I will be giving a talk to the Pacific Northwest Chapter of the Special Libraries Association. The talk is titled, “Contradictions in Innovation: The Critical Role of Librarians”.

In order to innovate, organizations must find ways to manage their knowledge. Knowledge need to be created, utilized, shared, duplicated, and commercialized. However, the very same knowledge must also be protected and secured. Herein lies the contradiction: to share or not to share. How do we build organizational mechanisms where knowledge can be shared, while being secured! More importantly, how do we retain the high-energy and enthusiastic culture required for innovation, while still being respectful of the needs for security and compartmentalization? I will draw on examples from government intelligence operations, innovation programs in large organizations, and even my own entrepreneurial experiences to draw some tentative conclusions.

Wednesday, March 21, 2007

Knowledge Transfer Session at the APQC

I will be presenting some of our findings at the APQC(American Productivity Quality Center) Knowledge Transfer Session meeting next week in Houston, Texas. APQC is a strategic partner on our research efforts. All sponsors of the APQC research project will receive copies of our research papers. I have enjoyed engaging with APQC as a Subject Matter Expert on their study – Successfully Embedding Innovation: Strategies and Tactics.

Tuesday, March 20, 2007

Sunday, March 18, 2007

I3M Spring 2007 Symposium: Demystifying the Link between Business Value and Innovation

Mark your calendars...

I3M Spring 2007 Symposium: Demystifying the Link between Business Value and Innovation

Waterfront Activities Center
Monday, April 16, 2007


Tuesday, March 13, 2007

Sustaining Innovation: The Challenge for Incumbents

We have another paper ready for submission to a journal – “Sustaining Innovation: The Challenge for Incumbents”. The authors of the paper are Ashley Braganza (Cranfield University, UK), Yukika Awazu (Bentley College), and Kevin Desouza (University of Washington)


In today’s competitive environment, the ability of an organization to innovate is considered paramount. While most organizations have flashes or spurts of innovation, only a handful of organizations have been able to innovate on a continuous and sustained basis. In this paper, we report on the challenges faced by firms when trying to build sustainable innovation programs. These findings have been deduced from an examination of innovation programs in over 30 organizations based in the North America, Europe, and Asia.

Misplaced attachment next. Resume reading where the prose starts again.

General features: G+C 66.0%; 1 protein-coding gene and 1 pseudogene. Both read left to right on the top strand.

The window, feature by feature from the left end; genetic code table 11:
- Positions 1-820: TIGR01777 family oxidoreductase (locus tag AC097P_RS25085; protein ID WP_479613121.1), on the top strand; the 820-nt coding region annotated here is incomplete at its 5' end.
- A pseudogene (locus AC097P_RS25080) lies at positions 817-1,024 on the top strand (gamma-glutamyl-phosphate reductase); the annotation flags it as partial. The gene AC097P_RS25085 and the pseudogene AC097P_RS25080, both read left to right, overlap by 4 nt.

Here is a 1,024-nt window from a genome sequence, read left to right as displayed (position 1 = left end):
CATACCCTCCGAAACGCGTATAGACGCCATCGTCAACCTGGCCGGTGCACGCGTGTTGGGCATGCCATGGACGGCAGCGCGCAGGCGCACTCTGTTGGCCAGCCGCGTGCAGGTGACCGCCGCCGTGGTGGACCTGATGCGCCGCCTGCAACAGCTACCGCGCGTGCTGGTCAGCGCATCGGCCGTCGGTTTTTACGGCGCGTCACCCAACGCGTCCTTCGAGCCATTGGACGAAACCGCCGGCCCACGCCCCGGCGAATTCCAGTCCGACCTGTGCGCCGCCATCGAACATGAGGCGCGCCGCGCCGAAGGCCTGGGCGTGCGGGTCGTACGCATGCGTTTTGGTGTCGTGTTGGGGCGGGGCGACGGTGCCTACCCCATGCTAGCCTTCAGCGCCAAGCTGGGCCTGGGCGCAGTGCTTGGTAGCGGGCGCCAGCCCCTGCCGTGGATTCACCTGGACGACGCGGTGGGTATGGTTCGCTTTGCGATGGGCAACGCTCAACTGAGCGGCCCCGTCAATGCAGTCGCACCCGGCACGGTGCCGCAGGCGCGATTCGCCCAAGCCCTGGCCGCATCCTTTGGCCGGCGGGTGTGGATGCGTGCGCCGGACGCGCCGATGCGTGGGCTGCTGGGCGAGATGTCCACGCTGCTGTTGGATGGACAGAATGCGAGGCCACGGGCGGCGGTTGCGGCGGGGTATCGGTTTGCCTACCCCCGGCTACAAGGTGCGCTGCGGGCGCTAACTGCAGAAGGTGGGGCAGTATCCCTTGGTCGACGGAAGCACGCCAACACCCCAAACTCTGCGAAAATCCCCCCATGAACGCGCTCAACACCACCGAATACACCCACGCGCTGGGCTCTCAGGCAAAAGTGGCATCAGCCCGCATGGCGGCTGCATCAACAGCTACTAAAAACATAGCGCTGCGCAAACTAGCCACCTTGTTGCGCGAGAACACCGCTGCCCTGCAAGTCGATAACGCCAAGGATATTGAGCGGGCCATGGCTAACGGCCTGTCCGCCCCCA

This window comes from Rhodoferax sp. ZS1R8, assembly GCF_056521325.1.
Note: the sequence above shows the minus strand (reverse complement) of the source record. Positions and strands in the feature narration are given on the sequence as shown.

In the paper we analyze issues such as the inhibitors of innovation (e.g. pursuit of stability, risk avoidance, bounded by experience, lack of requisite variety, etc). In addition, we outline several interventions, including the portfolio approach to allocating resources for innovation, training managers to be innovators, communicating the value of innovation, among others.

Monday, March 12, 2007

CSC Corporation

On February 28, 2007, I visited the Computer Sciences Corporation (CSC) ( at Falls Church branch. Founded in 1958, CSC has been a pioneer of IT service organization. CSC is a large global organization that has approximately 77,000 employees in 80 countries worldwide. CSC is a large company that has a decentralized structure. Although almost 50 years has passed since CSC was founded, CSC is still one of the innovative companies. The purpose of my visit is to find out their secrets about how they preserve innovative culture such a long time. The following three points are those I thought interesting.
Point 1: CSC has a unique virtual central unit called The Office of Innovation. The role of Office of Innovation is to identify and finance ideas generated by business units (or individuals in those units) and help those ideas to be implemented. They host several awards such as Technical Excellence Awards, etc.

Point 2: CSC preserves its innovative culture. CSC employees know that CSC was founded as a pioneer of IT services. As the name "Computer Science" Corporation indicates (in 1950's, the term "Computer Science" was not much popular) that CSC is always seeking innovative solutions.

Point 3: CSC utilizes various types of ICTs for various purposes. For example, they still utilize Lotus Notes, since Notes are accessible by all employees in CSC. At the same time, they conduct trial and error of new ICTs such as Wikis.

For large organizations, it is difficult to embed innovation. Lessons learned from CSC's practice are 1) keep flexible organizational forms that combine both traditional forms and network forms, 2) establish or keep innovative culture, and 3) utilize ICTs as possible as you can.

[Posted by: Yukika Awazu]

Tuesday, March 06, 2007

Building Partnerships for Innovation

We have a new paper ready for submission - Building Partnerships for Innovation

Executive Summary:

In a business environment characterized by the development of deep, niche expertise in a particular domain, business partnerships can provide a source of innovative rejuvenation. This paper aims to uncover how organizations engage in innovation with business partners through exploratory multiple case study of over 30 innovative European and US companies. Data collection involved 50 semi-structured interviews with senior representatives from R&D, product management, information technology, and marketing. The interview data were complemented by desk research: analysis of corporate reports and validated in follow-up sessions. Three complementary models of business partner innovation emerged: acquisition, strategic alliances, and open source. These can be used in a portfolio manner by organizations with sustainable innovation programs. Organizations make strategic, project-based choices. Based on the three models, we propose a three-dimensional “Co-Innovation Space”, in order to analyze existing innovation project portfolios and/or to plan what kind of innovation approach a company may take within the near future.

Table 1 from the Paper: